Their nests consists of tiny twigs that the birds snap off in mid-flight using their feet. In May and June, swifts can be seen fluttering above trees that have some dead twigs on top, looking for suitable nest material. The twigs are transferred from their feet to their beak and then ‘glued’ together using their own saliva to form a half-cup nest on the inside of a chimney or other similar location. A completed nest measures 2-3 inches from front to back, 4 inches wide and 1 inch deep. It can consist of over 250 twigs!
Their nests will not cause chimney blockage, damage or fires.
In pre-colonial times, swifts nested and roosted in large hollow trees. Later, as land was cleared for settlements and agriculture, most of these old trees were cut down, and swifts adapted to using chimneys. Modern building construction often does not include chimneys, and many of the older chimneys swifts have used are being capped or demolished, resulting in fewer available nesting and roosting sites.
Legal Protection: Swifts (and all migratory birds) are protected by the federal Migratory Bird Treaty Act of 1918, which protects over 800 species, their parts, feathers, nests and eggs.
Tips on re-nesting baby swifts:
Keeping a chimney clean and the damper closed will eliminate most of the problems that arise between people and Chimney Swifts. But in spite of our best efforts, there will still be occasions when a nest will fall and very young Chimney Swifts will end up in the fireplace where the parents are unable to care for them. The babies all may desperately cling to the nest, or may be found crawling blindly across the living room floor. Our hearts will go out to these helpless waifs, and we will be tempted to try to feed and care for them ourselves. However, wildlife rehabilitators will insist that it is always best to reunite wild baby birds with their parents – whatever the species. Because of their specific diet, handling and housing requirements, this is particularly true with baby Chimney Swifts.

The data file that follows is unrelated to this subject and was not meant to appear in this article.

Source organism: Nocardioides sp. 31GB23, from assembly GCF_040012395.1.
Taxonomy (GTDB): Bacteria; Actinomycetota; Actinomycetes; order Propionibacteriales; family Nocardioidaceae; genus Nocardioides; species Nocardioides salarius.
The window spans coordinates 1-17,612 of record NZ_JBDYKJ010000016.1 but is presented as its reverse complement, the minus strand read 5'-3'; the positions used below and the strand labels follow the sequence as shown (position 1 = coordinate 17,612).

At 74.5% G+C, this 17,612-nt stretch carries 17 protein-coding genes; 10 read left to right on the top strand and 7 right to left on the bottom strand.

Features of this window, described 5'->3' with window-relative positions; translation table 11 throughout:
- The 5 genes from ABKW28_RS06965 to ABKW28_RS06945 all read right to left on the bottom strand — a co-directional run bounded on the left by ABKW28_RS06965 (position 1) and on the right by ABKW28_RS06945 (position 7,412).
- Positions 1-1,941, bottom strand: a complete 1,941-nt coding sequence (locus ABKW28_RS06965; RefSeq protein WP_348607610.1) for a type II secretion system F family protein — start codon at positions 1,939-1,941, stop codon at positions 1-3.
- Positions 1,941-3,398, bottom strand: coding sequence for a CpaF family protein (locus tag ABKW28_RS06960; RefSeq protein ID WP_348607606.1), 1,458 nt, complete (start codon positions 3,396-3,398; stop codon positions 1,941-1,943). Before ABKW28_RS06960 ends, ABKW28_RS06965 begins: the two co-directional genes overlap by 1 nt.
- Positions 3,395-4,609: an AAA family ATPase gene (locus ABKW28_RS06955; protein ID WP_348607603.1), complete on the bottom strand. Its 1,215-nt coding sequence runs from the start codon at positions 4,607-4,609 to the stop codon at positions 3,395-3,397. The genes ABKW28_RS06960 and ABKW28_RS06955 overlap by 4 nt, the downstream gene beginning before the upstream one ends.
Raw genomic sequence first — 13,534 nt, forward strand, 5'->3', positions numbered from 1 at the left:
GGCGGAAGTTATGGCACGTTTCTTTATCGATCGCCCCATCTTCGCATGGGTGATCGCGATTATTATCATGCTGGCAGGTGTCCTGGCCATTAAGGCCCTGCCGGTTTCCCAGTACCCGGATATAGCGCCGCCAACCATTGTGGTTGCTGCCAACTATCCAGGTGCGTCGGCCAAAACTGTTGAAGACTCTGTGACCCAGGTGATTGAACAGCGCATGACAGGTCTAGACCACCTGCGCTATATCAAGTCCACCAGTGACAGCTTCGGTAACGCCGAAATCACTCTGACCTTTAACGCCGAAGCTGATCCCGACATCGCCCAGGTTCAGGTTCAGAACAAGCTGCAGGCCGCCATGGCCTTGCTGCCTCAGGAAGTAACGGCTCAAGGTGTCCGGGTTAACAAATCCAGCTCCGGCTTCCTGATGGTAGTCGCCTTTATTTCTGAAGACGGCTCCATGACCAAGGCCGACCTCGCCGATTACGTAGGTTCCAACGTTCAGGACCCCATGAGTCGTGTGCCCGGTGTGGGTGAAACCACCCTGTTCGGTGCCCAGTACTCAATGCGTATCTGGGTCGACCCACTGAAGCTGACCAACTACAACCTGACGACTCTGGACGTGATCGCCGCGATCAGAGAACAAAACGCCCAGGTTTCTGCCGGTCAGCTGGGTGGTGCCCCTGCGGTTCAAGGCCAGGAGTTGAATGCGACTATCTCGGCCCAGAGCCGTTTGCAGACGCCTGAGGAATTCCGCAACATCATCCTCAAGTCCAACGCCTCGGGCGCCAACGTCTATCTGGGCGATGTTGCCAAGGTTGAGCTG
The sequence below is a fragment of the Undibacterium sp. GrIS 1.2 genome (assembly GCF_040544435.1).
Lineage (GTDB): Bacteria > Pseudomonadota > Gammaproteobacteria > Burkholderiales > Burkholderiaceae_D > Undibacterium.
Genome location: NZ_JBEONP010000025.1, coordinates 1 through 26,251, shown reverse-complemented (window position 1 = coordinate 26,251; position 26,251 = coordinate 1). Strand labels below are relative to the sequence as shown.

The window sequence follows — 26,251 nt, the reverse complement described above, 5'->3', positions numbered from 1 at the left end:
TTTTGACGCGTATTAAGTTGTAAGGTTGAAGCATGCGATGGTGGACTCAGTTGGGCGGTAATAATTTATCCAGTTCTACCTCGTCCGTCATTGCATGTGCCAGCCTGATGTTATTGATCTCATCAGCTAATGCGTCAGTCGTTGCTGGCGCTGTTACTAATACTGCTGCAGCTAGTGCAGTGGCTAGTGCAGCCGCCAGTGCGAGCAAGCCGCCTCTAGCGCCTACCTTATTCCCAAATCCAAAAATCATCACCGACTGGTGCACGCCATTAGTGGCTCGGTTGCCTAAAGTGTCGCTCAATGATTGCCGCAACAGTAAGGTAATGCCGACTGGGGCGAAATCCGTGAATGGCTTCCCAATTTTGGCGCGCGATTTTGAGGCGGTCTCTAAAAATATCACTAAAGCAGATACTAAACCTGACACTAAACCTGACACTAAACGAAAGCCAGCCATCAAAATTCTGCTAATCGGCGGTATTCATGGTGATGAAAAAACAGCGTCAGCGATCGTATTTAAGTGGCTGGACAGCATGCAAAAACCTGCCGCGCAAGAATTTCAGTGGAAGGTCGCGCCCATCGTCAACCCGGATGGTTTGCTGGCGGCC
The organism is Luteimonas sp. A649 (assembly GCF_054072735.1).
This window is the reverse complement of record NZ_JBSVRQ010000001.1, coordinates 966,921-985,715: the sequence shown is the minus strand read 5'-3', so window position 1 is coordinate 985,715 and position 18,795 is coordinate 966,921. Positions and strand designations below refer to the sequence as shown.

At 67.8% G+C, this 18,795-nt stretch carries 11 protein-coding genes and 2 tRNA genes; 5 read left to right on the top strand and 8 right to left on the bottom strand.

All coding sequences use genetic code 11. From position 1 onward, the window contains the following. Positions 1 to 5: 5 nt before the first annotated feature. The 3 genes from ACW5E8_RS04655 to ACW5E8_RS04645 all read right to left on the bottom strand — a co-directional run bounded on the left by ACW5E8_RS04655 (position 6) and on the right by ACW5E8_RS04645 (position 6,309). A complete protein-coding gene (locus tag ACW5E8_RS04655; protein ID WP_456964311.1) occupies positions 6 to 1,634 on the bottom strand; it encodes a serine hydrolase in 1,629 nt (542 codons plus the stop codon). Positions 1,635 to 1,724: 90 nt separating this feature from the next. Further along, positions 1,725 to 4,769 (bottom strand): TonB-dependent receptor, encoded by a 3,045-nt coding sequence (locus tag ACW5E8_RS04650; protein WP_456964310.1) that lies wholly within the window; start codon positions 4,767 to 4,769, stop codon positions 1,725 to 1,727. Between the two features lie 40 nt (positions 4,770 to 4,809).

Chimney Swifts nest in inaccessible places, and this makes returning the babies to their parents an exceptional challenge. If the babies are feathered they can be placed on the wall above the damper as previously described. Make certain the damper is closed so they do not fall into the fireplace again. If they are not completely feathered or their eyes are not open, the process of returning the young to their parents will be considerably more difficult.
Because the designs of fireplaces and chimneys are so diverse, there is no single solution that will be appropriate in every instance of a fallen nest. Replacing the nest may require considerable innovation, and may not actually be possible. However, there are several options that should be explored. The most important thing to remember is that if the babies are not replaced in the original nest chimney – in approximately the original position in the chimney -- the parents will be unable to feed them. At the very least, the nest must be replaced above the damper in the lower section of the chimney.
One option is to place the nest in a shallow wicker basket and place it on the smoke shelf just above the damper. It must be either weighted or wedged in such a way that when the parents land on it to feed their young it does not tip over. Some rescuers have placed the nest in a basket and lowered it into the chimney from above. Others have had good results taping the nest to a broom and wedging the broom in a corner of the chimney above the damper.
If it is impossible to return young Chimney Swifts to their parents, they will need to be taken to a licensed wildlife rehabilitator. In the interim, providing proper temporary housing is essential. Because of their lifestyle, Chimney Swifts need to be able to cling to a stable surface to feel secure. The babies will need to be placed in an artificial nest consisting of a small covered box that is lined with a snag-free cloth. The birds’ claws may become tangled in loosely woven fabrics like terrycloth. An old cotton T-shirt works very well. Do not attempt to feed or give water to baby Chimney Swifts. They are reasonably durable, and can fare very well if kept warm, dark and quiet until they can be taken to a qualified caregiver. However, the sooner they receive care, the more likely they will be to survive the ordeal of being separated from their parents. Your state Parks and Wildlife Department, Game Warden or Department of Natural Resources should be able to help you find an individual or facility that can help.
Note: Chimney Swifts are protected by state and federal law, and a permit from both agencies is required to care for them. Hand-rearing Chimney Swifts is extremely difficult, and has been known to bring even the most accomplished wildlife rehabilitators to their knees.
Additional re-nesting information: https://www.wildlifecenter.org/chimney-swifts-neighbors